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Chairman Royce Statement

 
Washington, D.C. – Today at 2 p.m., the House Foreign Affairs Subcommittee on Africa, Global Health, Global Human Rights, and International Organizations, chaired by Rep. Chris Smith (R-NJ), will convene a hearing to examine current international efforts to combat the current Ebola outbreak.  The hearing is entitled “Combating the Ebola Threat.”
 
Live webcast of the hearing, as well as witness testimony, will be available HERE.
 
Below is Chairman Royce’s statement to be submitted for the record at the hearing:
 
I want to thank Chairman Smith for convening this hearing, which will address ongoing efforts to track, contain, and combat Ebola.  The House is not in session this week, but given the extraordinary circumstances of the outbreak in West Africa, this hearing is absolutely warranted.  
 
As our witnesses will attest, Ebola is a rare but deadly communicable disease.  Prior outbreaks occurred mainly in Central Africa and, while tragic, were relatively brief and limited in scale.
 
That is what makes this outbreak in West Africa so alarming.  Whereas 425 people reportedly were infected and 224 people died during the 2000-2001 outbreak in Uganda, over 1,600 cases and nearly 900 deaths have been reported in West Africa.  It has been six months since the first case was detected, and the rate of new infections appears to be accelerating.  Stigma and fear are making it difficult to trace transmission.  Moreover, the communities being impacted are highly mobile.  As a result, we are seeing cases of transmission in Lagos, Nigeria and, perhaps, as far as Saudi Arabia.
 
According to the director-general of the World Health Organization (WHO), Margaret Chan, “If the situation continues to deteriorate, the consequences can be catastrophic in terms of lost lives but also severe socioeconomic disruption and a high risk of spread to other countries.”  Clearly, Ebola presents a transnational threat that must be urgently addressed.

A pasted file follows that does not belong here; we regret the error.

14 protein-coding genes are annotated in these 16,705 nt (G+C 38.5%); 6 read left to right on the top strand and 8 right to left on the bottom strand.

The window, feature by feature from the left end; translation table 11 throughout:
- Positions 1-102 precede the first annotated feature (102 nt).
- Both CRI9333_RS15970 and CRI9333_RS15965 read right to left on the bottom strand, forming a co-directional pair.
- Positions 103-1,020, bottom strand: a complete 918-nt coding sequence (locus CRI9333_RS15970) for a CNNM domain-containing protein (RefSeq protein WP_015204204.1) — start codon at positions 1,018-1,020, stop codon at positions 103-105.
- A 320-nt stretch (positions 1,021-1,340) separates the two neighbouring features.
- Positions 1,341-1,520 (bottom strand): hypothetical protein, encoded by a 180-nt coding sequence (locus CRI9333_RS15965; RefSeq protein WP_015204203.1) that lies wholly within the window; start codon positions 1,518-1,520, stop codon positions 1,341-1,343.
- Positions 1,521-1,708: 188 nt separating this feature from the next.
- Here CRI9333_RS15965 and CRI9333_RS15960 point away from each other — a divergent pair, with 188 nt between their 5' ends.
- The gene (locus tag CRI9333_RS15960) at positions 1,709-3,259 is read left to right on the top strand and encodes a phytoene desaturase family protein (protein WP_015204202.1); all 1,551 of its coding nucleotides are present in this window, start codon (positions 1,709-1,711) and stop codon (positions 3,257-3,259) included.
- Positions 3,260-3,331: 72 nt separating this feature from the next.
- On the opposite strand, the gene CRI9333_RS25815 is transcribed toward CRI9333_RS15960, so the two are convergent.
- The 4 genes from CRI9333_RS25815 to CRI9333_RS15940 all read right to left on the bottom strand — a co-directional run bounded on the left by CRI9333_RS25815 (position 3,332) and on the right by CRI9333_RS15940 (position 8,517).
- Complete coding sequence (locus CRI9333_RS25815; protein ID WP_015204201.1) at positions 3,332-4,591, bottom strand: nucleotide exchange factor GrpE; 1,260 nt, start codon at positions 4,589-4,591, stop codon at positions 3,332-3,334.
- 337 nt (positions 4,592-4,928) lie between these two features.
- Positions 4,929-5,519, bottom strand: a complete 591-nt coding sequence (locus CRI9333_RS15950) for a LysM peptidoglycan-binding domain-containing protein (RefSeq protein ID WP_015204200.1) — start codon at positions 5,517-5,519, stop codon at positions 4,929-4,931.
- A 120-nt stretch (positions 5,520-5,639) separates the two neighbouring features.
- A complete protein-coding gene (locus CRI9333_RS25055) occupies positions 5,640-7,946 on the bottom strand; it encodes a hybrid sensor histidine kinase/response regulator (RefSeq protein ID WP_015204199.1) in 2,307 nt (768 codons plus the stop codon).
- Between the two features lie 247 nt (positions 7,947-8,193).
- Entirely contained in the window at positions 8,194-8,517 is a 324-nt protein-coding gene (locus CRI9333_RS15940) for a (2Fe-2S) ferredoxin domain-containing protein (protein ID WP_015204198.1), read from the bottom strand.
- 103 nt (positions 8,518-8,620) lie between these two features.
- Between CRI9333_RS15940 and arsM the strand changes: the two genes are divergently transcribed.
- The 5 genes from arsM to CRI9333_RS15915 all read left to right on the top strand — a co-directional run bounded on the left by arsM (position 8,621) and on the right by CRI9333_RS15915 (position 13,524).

What is different about this outbreak?  Why is it so virulent?  Has there been a change in the epidemiology of the virus?  If not, is it spreading because affected communities don’t have the necessary information or capacity to deal with it?  If it is a capacity issue, what can the international community do to help?  What measures have the governments of Guinea, Liberia, and Sierra Leone put in place to contain the outbreak?  What more could they do?  What is the role of the World Health Organization, donors, and the United States Government?  Is there a role to be played by experts from Central Africa who have experience in dealing with Ebola?  And how can we better communicate so that people can get the information they need to help detect, contain, and deter infections while avoiding mass panic?
 
On this last point, I also would like to get better clarity on how the Embassies are communicating with American citizens in Liberia, Guinea, and Sierra Leone.  Have warden messages been sent out? Are the Embassies being responsive to inquiries and requests for assistance?   
 
I have spoken directly to President Ellen Johnson Sirleaf, who is appealing to the United States to stand by our regional friend and ally in this time of crisis.  I have assured her that we will. We also stand by the selfless health professionals and humanitarians who are responding to the outbreak.  We will hear today from two organizations that have been on the front lines.  Each has paid a hefty price.  They deserve our recognition and appreciation.    
 
I was pleased by the announcement on Tuesday that the US Agency for International Development (USAID) and the Centers for Disease Control and Prevention (CDC) will soon make additional resources available, including the deployment of a Disaster Assistance Response Team to coordinate the U.S. Government response.  This comes on top of the deployment of 50 technical experts from CDC to the region.  I expect that the Economic Community of West African States, the African Union, the United Nations, and others will also step up to the plate to combat the Ebola threat.
 
I thank the witnesses for appearing today.  I look forward to working with the Administration, our partners in West Africa, and international community to ensure that we are able to detect, deter, and contain the Ebola outbreak in West Africa, while simultaneously improving systems to prevent future outbreaks.

 

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